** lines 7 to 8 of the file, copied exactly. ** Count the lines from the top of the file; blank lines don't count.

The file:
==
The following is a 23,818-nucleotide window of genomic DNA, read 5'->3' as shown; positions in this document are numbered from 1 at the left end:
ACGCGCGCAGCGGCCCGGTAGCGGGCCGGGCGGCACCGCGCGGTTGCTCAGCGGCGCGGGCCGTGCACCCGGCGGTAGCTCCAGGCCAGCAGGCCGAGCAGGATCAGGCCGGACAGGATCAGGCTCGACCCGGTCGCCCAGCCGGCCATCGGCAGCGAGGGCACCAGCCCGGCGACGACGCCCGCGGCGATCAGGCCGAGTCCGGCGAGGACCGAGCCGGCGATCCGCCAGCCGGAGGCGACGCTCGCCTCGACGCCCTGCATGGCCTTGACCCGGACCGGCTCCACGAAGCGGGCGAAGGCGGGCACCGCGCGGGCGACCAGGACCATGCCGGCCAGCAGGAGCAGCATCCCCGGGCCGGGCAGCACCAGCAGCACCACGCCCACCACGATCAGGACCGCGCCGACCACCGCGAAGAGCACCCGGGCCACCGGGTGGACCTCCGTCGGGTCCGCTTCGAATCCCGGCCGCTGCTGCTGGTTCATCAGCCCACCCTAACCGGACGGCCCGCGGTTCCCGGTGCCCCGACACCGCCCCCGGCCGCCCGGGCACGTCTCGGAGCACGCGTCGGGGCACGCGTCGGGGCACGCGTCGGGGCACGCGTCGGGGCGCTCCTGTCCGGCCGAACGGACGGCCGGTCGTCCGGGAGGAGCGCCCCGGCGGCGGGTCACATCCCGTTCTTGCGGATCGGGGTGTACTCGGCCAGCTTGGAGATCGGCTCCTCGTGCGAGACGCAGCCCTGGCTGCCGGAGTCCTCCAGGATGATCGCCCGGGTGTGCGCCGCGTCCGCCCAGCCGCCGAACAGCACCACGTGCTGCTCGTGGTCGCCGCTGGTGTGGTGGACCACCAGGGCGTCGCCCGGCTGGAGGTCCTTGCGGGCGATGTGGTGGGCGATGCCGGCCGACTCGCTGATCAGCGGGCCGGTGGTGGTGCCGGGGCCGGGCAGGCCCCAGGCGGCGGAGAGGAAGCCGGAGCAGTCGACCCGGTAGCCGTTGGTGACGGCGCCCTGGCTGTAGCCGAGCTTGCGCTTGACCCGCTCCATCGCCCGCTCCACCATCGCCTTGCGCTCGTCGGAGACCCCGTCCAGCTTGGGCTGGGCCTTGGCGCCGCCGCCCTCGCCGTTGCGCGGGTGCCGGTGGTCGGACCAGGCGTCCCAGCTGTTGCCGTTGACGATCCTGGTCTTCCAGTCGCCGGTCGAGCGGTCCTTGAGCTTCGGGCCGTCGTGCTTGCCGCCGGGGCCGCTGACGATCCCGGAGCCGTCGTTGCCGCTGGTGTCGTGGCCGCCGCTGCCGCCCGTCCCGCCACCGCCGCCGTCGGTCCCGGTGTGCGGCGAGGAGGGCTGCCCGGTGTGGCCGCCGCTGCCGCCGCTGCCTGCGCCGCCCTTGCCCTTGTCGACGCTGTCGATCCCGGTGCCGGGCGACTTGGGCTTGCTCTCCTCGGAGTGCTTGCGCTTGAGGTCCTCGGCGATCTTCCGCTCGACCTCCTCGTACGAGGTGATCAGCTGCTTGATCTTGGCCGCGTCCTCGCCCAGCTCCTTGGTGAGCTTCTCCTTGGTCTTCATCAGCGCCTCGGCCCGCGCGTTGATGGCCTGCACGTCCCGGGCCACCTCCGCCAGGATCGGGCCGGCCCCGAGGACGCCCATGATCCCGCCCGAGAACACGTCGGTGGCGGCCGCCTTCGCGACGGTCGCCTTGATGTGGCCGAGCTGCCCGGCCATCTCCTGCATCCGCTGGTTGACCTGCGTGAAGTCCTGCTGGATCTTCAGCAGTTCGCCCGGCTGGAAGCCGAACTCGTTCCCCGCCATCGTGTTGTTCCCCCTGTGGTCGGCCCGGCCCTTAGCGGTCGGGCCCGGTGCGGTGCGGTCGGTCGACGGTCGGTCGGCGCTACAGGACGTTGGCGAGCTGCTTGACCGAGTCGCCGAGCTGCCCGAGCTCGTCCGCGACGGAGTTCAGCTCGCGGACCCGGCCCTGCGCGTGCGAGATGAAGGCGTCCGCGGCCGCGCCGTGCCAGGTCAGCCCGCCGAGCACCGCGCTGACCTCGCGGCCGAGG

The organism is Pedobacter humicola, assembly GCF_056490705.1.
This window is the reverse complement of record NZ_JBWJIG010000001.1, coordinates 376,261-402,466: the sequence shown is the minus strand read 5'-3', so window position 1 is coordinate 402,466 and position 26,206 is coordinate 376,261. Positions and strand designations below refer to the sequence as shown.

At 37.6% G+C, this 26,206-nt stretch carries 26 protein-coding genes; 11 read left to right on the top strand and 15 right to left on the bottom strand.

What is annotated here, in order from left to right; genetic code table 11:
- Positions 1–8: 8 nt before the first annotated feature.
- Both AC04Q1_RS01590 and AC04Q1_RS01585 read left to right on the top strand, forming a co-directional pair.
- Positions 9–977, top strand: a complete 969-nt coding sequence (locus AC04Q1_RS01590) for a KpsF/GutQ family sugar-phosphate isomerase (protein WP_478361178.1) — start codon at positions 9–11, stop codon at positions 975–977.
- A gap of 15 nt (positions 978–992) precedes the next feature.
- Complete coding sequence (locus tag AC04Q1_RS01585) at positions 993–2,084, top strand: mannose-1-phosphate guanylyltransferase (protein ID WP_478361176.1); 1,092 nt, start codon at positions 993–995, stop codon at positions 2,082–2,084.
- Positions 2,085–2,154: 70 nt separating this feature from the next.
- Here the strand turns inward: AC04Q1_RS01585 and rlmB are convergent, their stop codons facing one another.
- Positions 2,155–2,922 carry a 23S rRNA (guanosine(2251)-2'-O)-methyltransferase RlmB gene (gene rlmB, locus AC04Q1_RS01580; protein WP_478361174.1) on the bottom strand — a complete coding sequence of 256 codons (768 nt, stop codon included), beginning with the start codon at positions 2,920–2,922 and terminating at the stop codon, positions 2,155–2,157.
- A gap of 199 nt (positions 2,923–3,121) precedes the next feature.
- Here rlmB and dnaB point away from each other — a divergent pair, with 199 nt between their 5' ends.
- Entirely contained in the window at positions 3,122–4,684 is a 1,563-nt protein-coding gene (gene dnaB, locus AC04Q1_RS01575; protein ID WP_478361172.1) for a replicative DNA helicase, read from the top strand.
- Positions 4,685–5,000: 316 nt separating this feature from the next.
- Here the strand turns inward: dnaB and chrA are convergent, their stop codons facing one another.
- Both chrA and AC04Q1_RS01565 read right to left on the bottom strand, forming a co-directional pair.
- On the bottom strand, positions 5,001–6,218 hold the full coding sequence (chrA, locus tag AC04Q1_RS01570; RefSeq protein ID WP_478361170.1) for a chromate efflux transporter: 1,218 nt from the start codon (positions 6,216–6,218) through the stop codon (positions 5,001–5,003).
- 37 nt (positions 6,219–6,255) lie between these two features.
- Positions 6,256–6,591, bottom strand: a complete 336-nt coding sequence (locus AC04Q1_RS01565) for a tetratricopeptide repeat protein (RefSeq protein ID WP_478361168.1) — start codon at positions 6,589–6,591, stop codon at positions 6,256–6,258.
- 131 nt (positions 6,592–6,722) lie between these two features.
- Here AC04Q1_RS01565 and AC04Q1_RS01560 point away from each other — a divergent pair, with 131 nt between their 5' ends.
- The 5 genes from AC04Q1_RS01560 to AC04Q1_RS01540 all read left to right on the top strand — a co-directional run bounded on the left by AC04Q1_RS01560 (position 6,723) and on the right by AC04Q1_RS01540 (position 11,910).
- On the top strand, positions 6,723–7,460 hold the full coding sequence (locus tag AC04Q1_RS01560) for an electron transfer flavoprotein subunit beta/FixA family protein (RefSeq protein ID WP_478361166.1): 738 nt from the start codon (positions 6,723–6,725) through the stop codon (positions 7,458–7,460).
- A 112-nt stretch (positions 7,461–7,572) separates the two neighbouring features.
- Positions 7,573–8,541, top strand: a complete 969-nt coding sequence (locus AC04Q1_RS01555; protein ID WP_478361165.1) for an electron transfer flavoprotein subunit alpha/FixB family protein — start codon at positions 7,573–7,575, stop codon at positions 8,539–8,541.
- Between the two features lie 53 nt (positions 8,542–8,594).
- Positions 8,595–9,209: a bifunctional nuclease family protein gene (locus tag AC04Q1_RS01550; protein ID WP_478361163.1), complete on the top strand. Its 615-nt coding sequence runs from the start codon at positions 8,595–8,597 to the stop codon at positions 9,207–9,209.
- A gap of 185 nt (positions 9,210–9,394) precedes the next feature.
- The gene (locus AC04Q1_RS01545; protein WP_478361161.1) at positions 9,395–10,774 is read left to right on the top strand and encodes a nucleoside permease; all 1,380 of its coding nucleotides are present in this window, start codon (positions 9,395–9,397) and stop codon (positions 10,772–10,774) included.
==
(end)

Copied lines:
- Positions 1–8: 8 nt before the first annotated feature.
- Both AC04Q1_RS01590 and AC04Q1_RS01585 read left to right on the top strand, forming a co-directional pair.